One of the more disturbing decisions being made in business today with regard to strengthening employee engagement is the belief that a marketing type “campaign” complete with some type of branding (logo) and theme will resonate with people.
Certainly the intention is sincere but the thinking and execution flawed.
Employee engagement is not marketing and employees are not customers.
Listening to employees and observing their behavior indicates that as soon as an internal initiative is turned into a program or campaign then credibility is lost. It is no longer about them but about the process.
Here’s a manager-level employee’s take on a recent roll-out of his company’s change management effort.
“We received an invitation to a town hall meeting where all of the senior executives spoke about the company direction and the need to change in order to survive and prosper. At first glance everything made sense. Then we were given a variety of items with a theme. There were banners hung everywhere in the building with the same theme. People’s e-mail salutation now contained the theme. A series of videos were shown with employees describing the need to change. A new area of our portal was built to share “change” stories. The presentations were well-done and complete. We all sat there and watched the show. But no one asked a question. Afterwards there was little or no follow-up. People often asked me for further details but nothing. No further briefings about the competition, the market, the potential or our progress. There was no training or development opportunities. New videos and leader messages populated our inboxes but nothing tangible. After several months, the posters disappeared. The videos weren’t viewed. Layoffs ensued. And the leadership team was generally replaced.
Sad part is that this wasn’t the first time. Our folks pretty much know that anytime leadership rolls out an internal campaign or program then it’s not sincere or valued by the employees.”
Juxtapose the above with this 15-year veteran with a global industrial organization looking to accelerate new product commercialization:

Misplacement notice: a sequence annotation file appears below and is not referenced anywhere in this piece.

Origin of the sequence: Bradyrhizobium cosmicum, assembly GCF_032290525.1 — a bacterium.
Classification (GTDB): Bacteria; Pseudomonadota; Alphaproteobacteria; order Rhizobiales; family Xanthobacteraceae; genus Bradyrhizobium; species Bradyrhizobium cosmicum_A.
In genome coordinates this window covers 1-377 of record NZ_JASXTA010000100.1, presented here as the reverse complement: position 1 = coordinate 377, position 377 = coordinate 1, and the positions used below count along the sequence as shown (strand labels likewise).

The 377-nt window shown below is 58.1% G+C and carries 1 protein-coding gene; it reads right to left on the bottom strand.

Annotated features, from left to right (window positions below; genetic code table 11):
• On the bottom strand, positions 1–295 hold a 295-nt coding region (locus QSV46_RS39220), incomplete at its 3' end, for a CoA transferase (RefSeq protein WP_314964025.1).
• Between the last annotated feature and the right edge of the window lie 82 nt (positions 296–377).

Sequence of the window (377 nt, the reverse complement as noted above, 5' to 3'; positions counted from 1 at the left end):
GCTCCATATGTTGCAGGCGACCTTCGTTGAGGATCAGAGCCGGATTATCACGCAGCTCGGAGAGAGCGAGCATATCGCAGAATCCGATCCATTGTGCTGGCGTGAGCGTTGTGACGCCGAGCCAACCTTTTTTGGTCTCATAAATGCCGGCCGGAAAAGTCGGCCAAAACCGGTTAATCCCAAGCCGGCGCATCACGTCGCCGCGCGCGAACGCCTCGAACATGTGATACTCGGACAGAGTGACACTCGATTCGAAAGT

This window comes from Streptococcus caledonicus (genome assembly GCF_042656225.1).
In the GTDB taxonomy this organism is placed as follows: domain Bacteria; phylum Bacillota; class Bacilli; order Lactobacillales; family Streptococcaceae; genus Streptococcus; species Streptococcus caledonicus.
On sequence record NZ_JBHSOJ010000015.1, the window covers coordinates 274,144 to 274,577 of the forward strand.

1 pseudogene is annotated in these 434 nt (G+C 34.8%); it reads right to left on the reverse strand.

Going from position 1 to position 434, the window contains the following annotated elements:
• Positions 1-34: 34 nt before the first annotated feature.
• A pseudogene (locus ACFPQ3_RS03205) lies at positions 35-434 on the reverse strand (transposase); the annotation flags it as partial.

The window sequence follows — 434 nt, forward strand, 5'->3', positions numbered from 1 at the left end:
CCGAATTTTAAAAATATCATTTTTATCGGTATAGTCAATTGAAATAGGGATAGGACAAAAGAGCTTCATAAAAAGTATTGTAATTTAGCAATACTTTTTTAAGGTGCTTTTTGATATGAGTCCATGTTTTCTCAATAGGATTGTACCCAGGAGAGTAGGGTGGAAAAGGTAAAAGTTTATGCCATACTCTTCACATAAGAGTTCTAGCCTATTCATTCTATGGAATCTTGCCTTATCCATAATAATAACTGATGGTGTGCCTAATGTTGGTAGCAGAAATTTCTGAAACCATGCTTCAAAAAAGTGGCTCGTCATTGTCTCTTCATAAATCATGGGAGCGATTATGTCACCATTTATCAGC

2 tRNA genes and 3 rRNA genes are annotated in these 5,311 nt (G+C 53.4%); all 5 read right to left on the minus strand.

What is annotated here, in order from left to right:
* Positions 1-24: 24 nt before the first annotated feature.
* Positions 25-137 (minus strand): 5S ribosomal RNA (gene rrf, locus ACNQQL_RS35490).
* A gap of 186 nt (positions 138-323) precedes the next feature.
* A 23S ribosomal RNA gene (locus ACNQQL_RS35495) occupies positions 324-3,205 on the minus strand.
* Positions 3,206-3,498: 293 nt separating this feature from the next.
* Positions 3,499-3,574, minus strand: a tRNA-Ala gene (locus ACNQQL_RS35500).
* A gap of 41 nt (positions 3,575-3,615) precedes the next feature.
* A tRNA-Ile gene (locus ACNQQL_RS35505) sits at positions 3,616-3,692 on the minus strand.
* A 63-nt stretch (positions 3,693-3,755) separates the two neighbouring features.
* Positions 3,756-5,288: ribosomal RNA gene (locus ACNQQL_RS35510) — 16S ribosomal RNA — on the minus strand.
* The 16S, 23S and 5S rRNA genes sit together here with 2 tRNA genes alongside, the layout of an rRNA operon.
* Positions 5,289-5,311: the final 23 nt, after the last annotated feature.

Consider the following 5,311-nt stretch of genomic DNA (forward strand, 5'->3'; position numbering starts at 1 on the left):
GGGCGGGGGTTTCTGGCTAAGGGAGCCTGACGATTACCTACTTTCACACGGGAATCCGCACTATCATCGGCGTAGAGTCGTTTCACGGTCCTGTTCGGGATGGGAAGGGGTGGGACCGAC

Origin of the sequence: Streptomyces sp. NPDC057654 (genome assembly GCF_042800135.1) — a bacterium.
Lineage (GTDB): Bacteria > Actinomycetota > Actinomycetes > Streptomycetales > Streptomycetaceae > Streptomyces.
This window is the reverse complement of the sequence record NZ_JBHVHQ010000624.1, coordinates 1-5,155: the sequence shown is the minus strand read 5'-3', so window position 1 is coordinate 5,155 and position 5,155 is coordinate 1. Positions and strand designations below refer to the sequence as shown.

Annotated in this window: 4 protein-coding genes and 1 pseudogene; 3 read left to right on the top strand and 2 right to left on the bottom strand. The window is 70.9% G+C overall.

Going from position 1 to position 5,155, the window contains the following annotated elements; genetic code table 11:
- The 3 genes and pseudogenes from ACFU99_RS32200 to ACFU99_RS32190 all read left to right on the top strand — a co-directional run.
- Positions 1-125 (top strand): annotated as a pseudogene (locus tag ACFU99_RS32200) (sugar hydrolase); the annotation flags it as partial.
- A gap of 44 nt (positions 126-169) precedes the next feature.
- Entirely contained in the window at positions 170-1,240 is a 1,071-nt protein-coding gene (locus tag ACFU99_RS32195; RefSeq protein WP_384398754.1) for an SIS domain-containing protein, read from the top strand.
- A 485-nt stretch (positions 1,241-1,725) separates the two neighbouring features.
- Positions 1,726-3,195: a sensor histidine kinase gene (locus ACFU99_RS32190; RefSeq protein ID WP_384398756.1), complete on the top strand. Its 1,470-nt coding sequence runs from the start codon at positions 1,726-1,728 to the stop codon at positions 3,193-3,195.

“It was becoming obvious that the company was falling behind in terms of innovation. Leadership embarked on a major customer information gathering effort to uncover areas we could improve. Similarly, employees at all levels were asked to participate via teams in various aspects of the product development process. Briefings were conducted for managers on competitive issues, market realities including pricing, etc. so they could help guide their staffs accordingly. Leadership messaging kept everyone updated on progress. Externally, key leaders become regular commentators on the shifting state of the industry driven by new customer expectations. All of which our employees were exposed to via media, social and digital channels. After 18 months, our time to market was reduced more than our target. There were awards given out and videos of employee experiences shared throughout the process. The entire plan featured education, face-to-face interaction, knowledge sharing, and social linkages.”
What the plan didn’t have were logos, themes, and posters.
Customers and employees are distinct entities. They are each driven by levels of understanding, choice, beliefs, and motivations.
Customers need to find you and so marketing techniques such as advertising are important.
Employees need to know you. Comprehend your purpose, approach, values, expectations.
Customers respond to promotion. Employees require education, discussion, debate.
While campaigns and the resulting themes and activities demonstrate importance for consumers and customers, they only trivialize your message to employees.
A New Reality
In a social and digital age, it is more important than ever to truly recognize that employees are smarter, more savvy, and capable to discern the real issues and opportunities facing the company. As such, employees understand how the “sausage is made” so to speak vs. consumers who only see the finished product. Customers, as savvy as they may be, see what you want them to see about the company for the most part.
Engaging people in the business – from strategy to customer service – is the critical differentiator in organizational success.
The key is to treat employees as active members – involved, engaged, challenged, and recognized – in the decision and policy making process of your business. Employees don’t want to be sold or told. They want to discover and gather information in a manner that allows them to learn and decide for themselves.
When the initiative looks like it’s already baked, so to speak, complete with logo, theme and style then the ability to have impact, to engage, and to listen is compromised. Employees may sit there respectfully, some may even nod their approval, but the reality is that you’ve lost them.
And so that means for your next major internal initiative or program, instead of a logo, event or theme try gathering ideas and comments from employees via your collaboration site; sending a contingent of employees to key customers and then having them share the experience internally, conducting a session on competition, products, market conditions, etc., that improves confidence; and having employees run the next town hall with no executives.
Now that might be worthy of a branding effort! (Only kidding…)